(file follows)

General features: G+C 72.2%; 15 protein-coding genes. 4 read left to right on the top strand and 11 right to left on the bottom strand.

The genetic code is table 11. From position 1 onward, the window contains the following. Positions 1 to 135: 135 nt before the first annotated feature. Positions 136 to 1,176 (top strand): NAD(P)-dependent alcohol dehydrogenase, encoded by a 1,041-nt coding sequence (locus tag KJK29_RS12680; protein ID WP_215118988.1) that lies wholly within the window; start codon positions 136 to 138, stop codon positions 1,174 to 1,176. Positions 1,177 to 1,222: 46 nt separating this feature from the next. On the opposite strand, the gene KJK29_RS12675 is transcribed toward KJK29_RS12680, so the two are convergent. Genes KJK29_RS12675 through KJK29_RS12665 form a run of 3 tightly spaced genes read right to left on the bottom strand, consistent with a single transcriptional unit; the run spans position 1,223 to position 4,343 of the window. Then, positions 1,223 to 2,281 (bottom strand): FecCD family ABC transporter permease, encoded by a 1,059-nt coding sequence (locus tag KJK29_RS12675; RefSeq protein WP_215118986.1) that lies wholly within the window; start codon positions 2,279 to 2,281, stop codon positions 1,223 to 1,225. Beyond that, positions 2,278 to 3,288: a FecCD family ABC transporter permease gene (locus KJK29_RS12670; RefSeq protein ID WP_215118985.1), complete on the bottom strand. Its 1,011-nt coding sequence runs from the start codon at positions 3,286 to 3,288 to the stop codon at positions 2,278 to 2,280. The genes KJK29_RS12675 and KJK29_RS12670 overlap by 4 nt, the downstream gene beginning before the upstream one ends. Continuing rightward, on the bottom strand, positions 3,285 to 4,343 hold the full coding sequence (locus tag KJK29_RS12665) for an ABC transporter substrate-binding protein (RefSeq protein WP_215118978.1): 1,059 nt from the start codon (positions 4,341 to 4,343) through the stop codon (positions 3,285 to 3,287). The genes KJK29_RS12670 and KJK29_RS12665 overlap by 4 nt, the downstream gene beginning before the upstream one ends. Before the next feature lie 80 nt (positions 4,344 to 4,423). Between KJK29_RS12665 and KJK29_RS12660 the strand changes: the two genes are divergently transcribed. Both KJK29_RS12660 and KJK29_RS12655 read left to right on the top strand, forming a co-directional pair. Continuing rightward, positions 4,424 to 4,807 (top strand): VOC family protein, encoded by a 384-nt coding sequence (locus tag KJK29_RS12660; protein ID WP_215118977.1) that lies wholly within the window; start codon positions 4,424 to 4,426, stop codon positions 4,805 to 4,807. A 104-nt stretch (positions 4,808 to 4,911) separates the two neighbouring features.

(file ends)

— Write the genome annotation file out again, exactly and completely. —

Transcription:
General features: G+C 72.2%; 15 protein-coding genes. 4 read left to right on the top strand and 11 right to left on the bottom strand.

The genetic code is table 11. From position 1 onward, the window contains the following. Positions 1 to 135: 135 nt before the first annotated feature. Positions 136 to 1,176 (top strand): NAD(P)-dependent alcohol dehydrogenase, encoded by a 1,041-nt coding sequence (locus tag KJK29_RS12680; protein ID WP_215118988.1) that lies wholly within the window; start codon positions 136 to 138, stop codon positions 1,174 to 1,176. Positions 1,177 to 1,222: 46 nt separating this feature from the next. On the opposite strand, the gene KJK29_RS12675 is transcribed toward KJK29_RS12680, so the two are convergent. Genes KJK29_RS12675 through KJK29_RS12665 form a run of 3 tightly spaced genes read right to left on the bottom strand, consistent with a single transcriptional unit; the run spans position 1,223 to position 4,343 of the window. Then, positions 1,223 to 2,281 (bottom strand): FecCD family ABC transporter permease, encoded by a 1,059-nt coding sequence (locus tag KJK29_RS12675; RefSeq protein WP_215118986.1) that lies wholly within the window; start codon positions 2,279 to 2,281, stop codon positions 1,223 to 1,225. Beyond that, positions 2,278 to 3,288: a FecCD family ABC transporter permease gene (locus KJK29_RS12670; RefSeq protein ID WP_215118985.1), complete on the bottom strand. Its 1,011-nt coding sequence runs from the start codon at positions 3,286 to 3,288 to the stop codon at positions 2,278 to 2,280. The genes KJK29_RS12675 and KJK29_RS12670 overlap by 4 nt, the downstream gene beginning before the upstream one ends. Continuing rightward, on the bottom strand, positions 3,285 to 4,343 hold the full coding sequence (locus tag KJK29_RS12665) for an ABC transporter substrate-binding protein (RefSeq protein WP_215118978.1): 1,059 nt from the start codon (positions 4,341 to 4,343) through the stop codon (positions 3,285 to 3,287). The genes KJK29_RS12670 and KJK29_RS12665 overlap by 4 nt, the downstream gene beginning before the upstream one ends. Before the next feature lie 80 nt (positions 4,344 to 4,423). Between KJK29_RS12665 and KJK29_RS12660 the strand changes: the two genes are divergently transcribed. Both KJK29_RS12660 and KJK29_RS12655 read left to right on the top strand, forming a co-directional pair. Continuing rightward, positions 4,424 to 4,807 (top strand): VOC family protein, encoded by a 384-nt coding sequence (locus tag KJK29_RS12660; protein ID WP_215118977.1) that lies wholly within the window; start codon positions 4,424 to 4,426, stop codon positions 4,805 to 4,807. A 104-nt stretch (positions 4,808 to 4,911) separates the two neighbouring features.